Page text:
"Why are you biased against chardonnay?"
I got this question in an email from a reader not too long ago. I won't lie...it got me thinking. I don't write a lot about chardonnay because, honestly, I just don't drink a lot of it anymore.
That's not to say I didn't drink a lot of chardonnay once upon a time. Like most wine drinkers, I started my exploration of the world of whites with chardonnay. House whites are almost always chardonnays. They're ubiquitous wines and there's a reason. Much like cabernet sauvignon, chardonnay will grow almost anywhere, but it takes a certain amount of care to make a truly tasty chardonnay. Chardonnay is probably the wine most affected by terroir. The growing conditions make a huge difference with these wines.
When chardonnay is discussed, there's often talk about "oaky" and "buttery" flavors. Neither of these flavors is inherent to the chardonnay grape. The "toasted" flavor many chardonnays have come from the oak barrels in which the wine is aged. This process also often darkens the wine. The "buttery" flavor comes from a process called "malolactic fermentation." (Wine geeks love to throw this term around because it sounds important.) In a nutshell, it's a bacterial process by which malic acid in wine (which tastes like tart apples) gets converted to lactic acid, which is one of the major flavorings in milk. When you hear someone talk about a wine "undergoing malolactic fermentation" -- expect a softer, creamier taste rather than a crisp, acidic taste.
California winemakers, sometime in the late 1980's and early 1990's, decided that oak and butter were What Chardonnay Is Supposed To Be. Many of these chardonnays were either powerfully oaked or so creamy that they tasted like buttermilk. Neither, in my estimation, was a particularly good thing. Sure, they're drinkable, but I just kept finding more and more interesting white wines.
Also, since I enjoy focusing on food with wine, I could usually find a wine that will complement whatever I'm cooking better than one of these California chardonnays. It's a "good enough" pairing, but again, I can usually find something that works better for me. Over-oaked or overly creamy wines tend to overpower rather than complement food.
Then someone slipped me a white Burgundy. White Burgundies, especially Chablis, are Chardonnay, but they're completely different from their American cousins. There's usually some oak, but the cooler climates keep the barrels from imparting lots of oaky flavor. The creaminess in these wines comes much more from the wine "resting on the lees" (meaning that the fermenting wine is kept in contact with spent yeast) that malolactic fermentation. The result is a crisp, clean wine that goes with almost any food. California chardonnays simply got pushed off my tasting radar.
But then I got this email and I figured -- "OK, let's give some other chardonnays a try...I'm always willing to be convinced..."
Round Hill 2007 "Oak Free" Chardonnay -- Thankfully, thankfully, some of the California winemakers are realizing that the world doesn't necessarily feel like gnawing on charcoal with a glass of white wines. There have been more and more of these "unoaked" chardonnays showing up on the shelves. The Round Hill still has a nose of banana and cloves, which can often be one of the side effects of malolactic fermentation. The body is crisper than many California chards, but there's still a full mouthfeel and there's still a slight smokiness to the flavor from somewhere. It's slightly creamy and does have more of an acidic character, with a little fruit and smoke on the finish. The Round Hill is a much better food wine than one to have on its own. It nestled nicely with roast chicken topped with pancetta and mashed potatoes. $7-10.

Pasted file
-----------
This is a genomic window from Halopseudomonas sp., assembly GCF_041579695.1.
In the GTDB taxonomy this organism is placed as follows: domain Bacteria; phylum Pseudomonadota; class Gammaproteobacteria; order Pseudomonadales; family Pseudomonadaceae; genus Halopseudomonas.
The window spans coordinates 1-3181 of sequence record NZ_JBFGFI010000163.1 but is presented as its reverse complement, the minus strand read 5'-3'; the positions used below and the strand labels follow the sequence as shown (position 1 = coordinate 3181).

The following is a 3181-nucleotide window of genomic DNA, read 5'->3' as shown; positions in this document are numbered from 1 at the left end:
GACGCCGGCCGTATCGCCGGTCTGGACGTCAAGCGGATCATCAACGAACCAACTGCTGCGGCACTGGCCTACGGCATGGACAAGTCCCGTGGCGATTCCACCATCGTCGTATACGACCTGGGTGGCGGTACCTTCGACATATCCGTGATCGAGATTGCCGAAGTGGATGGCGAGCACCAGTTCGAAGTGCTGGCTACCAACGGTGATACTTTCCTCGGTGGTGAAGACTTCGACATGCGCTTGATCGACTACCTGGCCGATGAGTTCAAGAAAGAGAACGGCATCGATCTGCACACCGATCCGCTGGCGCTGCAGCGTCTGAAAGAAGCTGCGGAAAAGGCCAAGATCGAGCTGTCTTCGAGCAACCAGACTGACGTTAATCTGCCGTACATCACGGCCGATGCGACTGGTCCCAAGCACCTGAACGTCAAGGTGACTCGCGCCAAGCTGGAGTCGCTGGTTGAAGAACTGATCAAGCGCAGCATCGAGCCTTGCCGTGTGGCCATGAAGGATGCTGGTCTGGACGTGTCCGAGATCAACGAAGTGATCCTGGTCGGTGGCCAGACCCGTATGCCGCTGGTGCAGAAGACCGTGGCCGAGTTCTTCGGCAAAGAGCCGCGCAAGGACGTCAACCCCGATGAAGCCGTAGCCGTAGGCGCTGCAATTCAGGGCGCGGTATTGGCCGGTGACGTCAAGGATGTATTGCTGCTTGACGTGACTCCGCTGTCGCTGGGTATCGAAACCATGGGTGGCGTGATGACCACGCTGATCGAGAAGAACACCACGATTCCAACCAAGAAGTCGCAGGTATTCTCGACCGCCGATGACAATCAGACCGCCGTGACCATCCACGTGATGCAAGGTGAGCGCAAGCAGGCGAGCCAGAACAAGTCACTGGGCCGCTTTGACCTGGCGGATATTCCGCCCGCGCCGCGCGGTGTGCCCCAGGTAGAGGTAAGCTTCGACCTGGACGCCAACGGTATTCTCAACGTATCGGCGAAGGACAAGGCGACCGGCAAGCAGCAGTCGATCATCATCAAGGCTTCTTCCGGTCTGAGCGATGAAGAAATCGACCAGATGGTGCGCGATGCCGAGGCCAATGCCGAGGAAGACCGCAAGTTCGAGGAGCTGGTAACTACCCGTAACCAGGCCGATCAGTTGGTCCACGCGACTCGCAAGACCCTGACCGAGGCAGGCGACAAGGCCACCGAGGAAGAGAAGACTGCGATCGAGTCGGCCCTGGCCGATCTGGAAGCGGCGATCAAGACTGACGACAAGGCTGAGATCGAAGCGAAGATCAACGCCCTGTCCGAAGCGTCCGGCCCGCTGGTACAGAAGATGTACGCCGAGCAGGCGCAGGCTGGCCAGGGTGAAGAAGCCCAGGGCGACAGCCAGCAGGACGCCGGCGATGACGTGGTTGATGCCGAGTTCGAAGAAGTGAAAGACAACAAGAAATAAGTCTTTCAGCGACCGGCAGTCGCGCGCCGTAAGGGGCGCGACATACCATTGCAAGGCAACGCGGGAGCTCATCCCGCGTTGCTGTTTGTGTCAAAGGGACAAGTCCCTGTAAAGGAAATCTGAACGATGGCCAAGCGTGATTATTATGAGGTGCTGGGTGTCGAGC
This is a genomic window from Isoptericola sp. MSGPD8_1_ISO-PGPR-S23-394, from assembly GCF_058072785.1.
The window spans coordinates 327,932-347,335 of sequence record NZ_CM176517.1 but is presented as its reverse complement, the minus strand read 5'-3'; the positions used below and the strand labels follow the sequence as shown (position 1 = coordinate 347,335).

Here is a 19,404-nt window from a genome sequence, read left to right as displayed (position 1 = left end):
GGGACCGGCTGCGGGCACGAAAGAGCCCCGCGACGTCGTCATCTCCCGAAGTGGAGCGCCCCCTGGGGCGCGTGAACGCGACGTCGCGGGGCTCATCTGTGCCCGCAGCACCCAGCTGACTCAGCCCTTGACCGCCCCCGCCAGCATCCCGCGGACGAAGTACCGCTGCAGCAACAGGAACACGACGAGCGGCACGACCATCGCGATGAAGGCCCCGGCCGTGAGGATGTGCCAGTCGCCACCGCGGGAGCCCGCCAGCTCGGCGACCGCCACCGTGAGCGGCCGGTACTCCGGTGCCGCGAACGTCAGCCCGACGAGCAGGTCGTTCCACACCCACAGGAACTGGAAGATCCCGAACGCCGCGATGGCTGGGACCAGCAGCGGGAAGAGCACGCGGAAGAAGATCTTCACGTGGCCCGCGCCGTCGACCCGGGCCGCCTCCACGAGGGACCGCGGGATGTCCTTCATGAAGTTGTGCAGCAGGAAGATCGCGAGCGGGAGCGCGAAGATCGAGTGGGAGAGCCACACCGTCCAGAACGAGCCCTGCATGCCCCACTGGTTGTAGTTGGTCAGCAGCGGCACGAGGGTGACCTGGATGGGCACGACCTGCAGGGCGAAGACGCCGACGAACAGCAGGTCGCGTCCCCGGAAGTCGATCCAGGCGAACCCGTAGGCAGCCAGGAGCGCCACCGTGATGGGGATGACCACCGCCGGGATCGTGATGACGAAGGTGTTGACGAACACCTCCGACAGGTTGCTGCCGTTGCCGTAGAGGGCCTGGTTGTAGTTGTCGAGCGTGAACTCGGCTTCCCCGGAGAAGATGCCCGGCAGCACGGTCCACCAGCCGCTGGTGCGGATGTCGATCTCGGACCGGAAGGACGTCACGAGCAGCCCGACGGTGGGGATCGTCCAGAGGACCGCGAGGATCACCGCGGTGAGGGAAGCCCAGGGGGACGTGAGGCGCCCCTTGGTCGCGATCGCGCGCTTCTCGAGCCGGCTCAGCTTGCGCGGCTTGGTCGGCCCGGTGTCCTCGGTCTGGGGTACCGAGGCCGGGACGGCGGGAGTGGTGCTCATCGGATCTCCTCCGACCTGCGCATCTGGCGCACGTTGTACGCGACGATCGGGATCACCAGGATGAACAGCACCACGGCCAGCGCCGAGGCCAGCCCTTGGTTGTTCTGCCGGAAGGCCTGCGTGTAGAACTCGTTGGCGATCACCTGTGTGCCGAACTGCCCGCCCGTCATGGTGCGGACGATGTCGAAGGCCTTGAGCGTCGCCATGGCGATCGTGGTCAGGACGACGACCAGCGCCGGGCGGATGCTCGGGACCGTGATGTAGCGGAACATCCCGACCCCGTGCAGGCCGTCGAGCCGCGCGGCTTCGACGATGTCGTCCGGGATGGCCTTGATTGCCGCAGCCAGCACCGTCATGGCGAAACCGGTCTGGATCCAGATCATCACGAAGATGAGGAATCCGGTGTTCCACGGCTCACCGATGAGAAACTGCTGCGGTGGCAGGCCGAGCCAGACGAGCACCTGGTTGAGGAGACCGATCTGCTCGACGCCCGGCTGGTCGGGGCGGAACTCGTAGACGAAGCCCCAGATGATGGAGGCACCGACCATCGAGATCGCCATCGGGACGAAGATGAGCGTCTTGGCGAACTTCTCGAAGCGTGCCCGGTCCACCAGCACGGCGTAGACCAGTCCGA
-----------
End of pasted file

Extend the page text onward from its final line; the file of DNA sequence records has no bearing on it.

Waterbrook 2006 Chardonnay -- There should be no secret to the Vine faithful that I'm a big fan of wines from the upper left-hand corner of the U.S. California chardonnays get blasted with much more heat, so the acidity and fruit can get washed out. Wines produced in cooler climates tend to have softer, crisper flavors, so I hoped this would also be the case with Chardonnays from the Pacific Northwest. The Waterbrook, from Columbia Valley in Washington, didn't disappoint. The nose is light and crisp with scents of lemon and vanilla. Not surprisingly, a much more subtly flavored wine. The flavor is crisp and acidic -- peaches and vanilla with a little bit of oak. The finish starts out softly acidic, but that fades quickly into a gently toasty finish that becomes more pronounced after a couple of sips. A very nice glass of wine that would complement grilled salmon wonderfully. $11-13.
Olvena 2007 Somontano Chardonnay -- I also make no secret of adoring Spanish wine, and I'm a sucker for a glass of Albariño. I hadn't tried a Spanish chardonnay before, so wanted to slake both my thirst and my curiosity. I'm glad that I did, because this is a really interesting wine. The nose was different from many Chardonnays -- it's floral and somewhat "chalky." On the first taste, I thought this would be very similar to a French version, since it started me out with a slightly-citrusy, minerally character. Those flavors give way quickly to vanilla and oak, finishing with a combination of citrus and toast. Imagine a slightly oakier white Burgundy and you'll have it. And for about $12, you can have it! It's a great value at this price, and, like almost anything from Spain, extremely food friendly.
As I mentioned, Chardonnay can be grown almost anywhere that grapes can take root, so the "expressions" of Chardonnay are myriad and can be quite interesting. For me, however, the gold standard is still white Burgundy. If you feel like treating yourself, get yourself a bottle of white Burgundy and see what you think. You'll probably end up paying $18 or more for a bottle, but you'll never look at a bottle of "supermarket" chardonnay the same way again.